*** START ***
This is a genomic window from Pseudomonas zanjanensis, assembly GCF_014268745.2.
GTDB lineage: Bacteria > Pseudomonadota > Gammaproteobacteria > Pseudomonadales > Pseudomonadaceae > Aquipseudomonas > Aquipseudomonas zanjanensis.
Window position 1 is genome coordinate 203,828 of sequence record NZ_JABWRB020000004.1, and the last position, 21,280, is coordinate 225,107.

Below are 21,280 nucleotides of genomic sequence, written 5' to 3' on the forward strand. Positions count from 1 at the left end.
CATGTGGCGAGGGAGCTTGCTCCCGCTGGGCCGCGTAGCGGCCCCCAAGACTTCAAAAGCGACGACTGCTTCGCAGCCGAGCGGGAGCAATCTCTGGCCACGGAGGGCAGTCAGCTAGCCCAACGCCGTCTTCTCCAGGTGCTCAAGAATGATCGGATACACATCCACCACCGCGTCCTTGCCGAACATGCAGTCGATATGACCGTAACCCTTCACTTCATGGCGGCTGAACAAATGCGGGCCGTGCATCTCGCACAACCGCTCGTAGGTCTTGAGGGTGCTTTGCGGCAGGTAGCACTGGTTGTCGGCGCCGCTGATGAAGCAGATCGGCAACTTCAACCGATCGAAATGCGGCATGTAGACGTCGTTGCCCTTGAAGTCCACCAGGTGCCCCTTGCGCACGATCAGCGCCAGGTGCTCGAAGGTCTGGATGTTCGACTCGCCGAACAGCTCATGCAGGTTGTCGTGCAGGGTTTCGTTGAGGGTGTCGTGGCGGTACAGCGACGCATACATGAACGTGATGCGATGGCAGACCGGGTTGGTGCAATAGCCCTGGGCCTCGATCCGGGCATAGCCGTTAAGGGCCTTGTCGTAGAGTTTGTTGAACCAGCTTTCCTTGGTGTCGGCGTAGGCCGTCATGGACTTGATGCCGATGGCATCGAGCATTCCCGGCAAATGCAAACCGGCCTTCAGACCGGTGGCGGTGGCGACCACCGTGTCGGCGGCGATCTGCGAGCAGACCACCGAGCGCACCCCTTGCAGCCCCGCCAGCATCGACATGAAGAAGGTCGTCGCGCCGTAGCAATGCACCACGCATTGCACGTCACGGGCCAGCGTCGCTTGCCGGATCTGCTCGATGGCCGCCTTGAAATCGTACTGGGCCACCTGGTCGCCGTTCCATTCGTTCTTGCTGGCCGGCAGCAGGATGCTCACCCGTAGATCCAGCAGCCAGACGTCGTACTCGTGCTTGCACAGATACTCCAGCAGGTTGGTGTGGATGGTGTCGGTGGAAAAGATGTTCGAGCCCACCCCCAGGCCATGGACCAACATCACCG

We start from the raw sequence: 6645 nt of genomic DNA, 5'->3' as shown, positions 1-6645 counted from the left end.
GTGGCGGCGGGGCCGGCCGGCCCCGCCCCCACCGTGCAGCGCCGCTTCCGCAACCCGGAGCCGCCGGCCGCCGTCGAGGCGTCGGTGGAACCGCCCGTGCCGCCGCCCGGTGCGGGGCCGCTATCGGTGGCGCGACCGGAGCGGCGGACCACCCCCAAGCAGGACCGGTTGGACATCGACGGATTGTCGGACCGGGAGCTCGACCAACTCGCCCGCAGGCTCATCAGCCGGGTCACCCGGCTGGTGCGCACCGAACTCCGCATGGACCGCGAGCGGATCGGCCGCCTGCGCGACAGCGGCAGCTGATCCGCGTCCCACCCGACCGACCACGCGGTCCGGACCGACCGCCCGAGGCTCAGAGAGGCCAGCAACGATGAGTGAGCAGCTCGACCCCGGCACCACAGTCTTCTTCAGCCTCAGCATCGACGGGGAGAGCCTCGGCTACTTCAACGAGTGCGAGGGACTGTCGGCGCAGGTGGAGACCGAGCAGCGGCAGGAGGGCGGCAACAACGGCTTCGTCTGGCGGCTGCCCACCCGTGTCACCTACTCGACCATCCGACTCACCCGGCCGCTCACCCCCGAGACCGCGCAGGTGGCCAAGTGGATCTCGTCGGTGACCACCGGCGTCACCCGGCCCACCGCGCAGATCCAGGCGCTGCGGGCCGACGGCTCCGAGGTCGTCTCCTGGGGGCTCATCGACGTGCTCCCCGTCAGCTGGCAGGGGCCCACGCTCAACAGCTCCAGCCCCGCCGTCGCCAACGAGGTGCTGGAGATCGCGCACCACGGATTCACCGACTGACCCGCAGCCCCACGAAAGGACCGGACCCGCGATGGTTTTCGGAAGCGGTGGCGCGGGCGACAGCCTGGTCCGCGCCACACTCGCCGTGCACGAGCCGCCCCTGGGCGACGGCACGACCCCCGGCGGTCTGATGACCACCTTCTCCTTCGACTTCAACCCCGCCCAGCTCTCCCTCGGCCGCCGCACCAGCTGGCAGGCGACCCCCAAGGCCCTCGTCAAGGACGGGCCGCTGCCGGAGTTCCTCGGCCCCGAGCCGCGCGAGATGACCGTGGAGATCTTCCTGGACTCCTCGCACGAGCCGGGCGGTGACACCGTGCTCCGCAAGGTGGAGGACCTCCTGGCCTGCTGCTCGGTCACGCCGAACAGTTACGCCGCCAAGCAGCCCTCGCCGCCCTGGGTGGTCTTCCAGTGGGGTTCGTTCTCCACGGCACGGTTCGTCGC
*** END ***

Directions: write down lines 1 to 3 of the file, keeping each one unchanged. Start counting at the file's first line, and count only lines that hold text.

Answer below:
This is a genomic window from Pseudomonas zanjanensis, assembly GCF_014268745.2.
GTDB lineage: Bacteria > Pseudomonadota > Gammaproteobacteria > Pseudomonadales > Pseudomonadaceae > Aquipseudomonas > Aquipseudomonas zanjanensis.
Window position 1 is genome coordinate 203,828 of sequence record NZ_JABWRB020000004.1, and the last position, 21,280, is coordinate 225,107.